Sustainable seafood business competition Fish 2.0 has selected 37 companies to pitch to investors at its Stanford University final in November, with aquaculture-focused businesses representing over a third of the group.
The competition — which aims to help build knowledge and connections in the global seafood industry, after founder Monica Jain noticed a large, fish-shaped hole in investor portfolios — received 170 applications from businesses across the globe. This is twice the number that applied in the competition’s first iteration in 2013. Its geographical diversity has also widened to 17 countries to include the United States, Canada, Latin America, the South Pacific, Europe, and Southeast Asia.
“The diversity and breadth of the finalists shows that innovation in seafood is growing all over the world. We are especially excited to see sustainability and invention taking root in the markets where the fish are coming from, not just where they are consumed—and to see change happening throughout the supply chain,” wrote Jain in a press release.
Of the 37 selected to pitch, 18 companies were shortlisted as finalists to be in with a chance to win part of the $180,000 worth of cash prizes.
The finalists include companies presenting innovations around land-based aquaculture, deep-water aquaculture, wild capture, rights-based management, supply chains, fish feed, and aquaponics. “The full list of companies can be found here.
These finalists will be given five minutes each to pitch investors — which will range from venture capital firms to corporates and endowment funds to foundations — while the runners up will have 90 seconds.
The companies were selected by a group of online judges assessing them across three tracks: startup companies with no revenue to-date; early stage companies with one month to three years of revenues; and growth scale companies with more than three years of revenues.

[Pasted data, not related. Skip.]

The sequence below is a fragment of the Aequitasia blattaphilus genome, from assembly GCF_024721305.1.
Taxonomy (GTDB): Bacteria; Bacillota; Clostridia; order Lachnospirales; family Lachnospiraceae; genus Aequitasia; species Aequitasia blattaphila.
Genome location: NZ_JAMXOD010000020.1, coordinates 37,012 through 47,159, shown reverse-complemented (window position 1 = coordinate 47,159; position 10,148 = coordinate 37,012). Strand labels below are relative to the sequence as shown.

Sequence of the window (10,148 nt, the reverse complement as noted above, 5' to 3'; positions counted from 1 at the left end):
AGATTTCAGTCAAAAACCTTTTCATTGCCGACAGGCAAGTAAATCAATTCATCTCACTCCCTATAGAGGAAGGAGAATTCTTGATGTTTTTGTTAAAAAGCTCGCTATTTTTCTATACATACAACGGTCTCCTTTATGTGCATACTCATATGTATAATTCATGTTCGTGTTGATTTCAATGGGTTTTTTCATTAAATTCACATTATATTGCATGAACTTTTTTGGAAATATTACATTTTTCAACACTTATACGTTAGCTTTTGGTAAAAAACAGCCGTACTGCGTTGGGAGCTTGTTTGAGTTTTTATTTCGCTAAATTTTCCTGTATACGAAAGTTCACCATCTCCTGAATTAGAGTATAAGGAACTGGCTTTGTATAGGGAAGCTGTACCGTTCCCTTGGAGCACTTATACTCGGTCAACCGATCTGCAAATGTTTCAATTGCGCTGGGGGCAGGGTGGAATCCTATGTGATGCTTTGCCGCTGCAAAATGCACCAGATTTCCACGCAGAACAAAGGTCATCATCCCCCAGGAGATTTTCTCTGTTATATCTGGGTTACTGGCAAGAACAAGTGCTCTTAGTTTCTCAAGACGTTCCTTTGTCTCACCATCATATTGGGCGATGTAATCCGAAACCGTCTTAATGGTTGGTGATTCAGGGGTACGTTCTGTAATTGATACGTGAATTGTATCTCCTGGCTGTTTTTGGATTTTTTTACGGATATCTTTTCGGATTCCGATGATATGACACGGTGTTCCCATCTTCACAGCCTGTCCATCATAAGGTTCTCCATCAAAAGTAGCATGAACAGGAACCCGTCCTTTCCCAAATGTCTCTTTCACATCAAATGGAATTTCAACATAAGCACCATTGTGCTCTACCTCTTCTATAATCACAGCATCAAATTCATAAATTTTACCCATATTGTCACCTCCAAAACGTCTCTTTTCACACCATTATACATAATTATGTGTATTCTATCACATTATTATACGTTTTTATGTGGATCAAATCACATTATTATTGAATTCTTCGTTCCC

But two-thirds of the companies selected to pitch are already post-revenue, which is a positive signal for the market and its diversity, according to Jain.
“The fact that so many post-revenue companies are competing proves that there is a market for these new approaches,” she wrote. “From what we see, these companies will not be stepping on each other’s toes—they’re each offering something different, and there is room in the market for most, if not all, of them, to grow.”
Fish 2.0 expects to attract over 300 attendees to the event on November 10 and 11 in Stanford, and a wide range of investors including some that Kate Danaher, senior lending associate at RSF Social Finance, the US-based community development finance institution, described as more “mainstream” than the predominantly impact-focused investors in the room in 2013.
Jain also hopes this year’s competition will exceed the success of its previous round; in 2013, 60 percent of businesses that presented reported that they got investment or had improved sales.
Investors interested in attending the finals should email the Fish 2.0 team.
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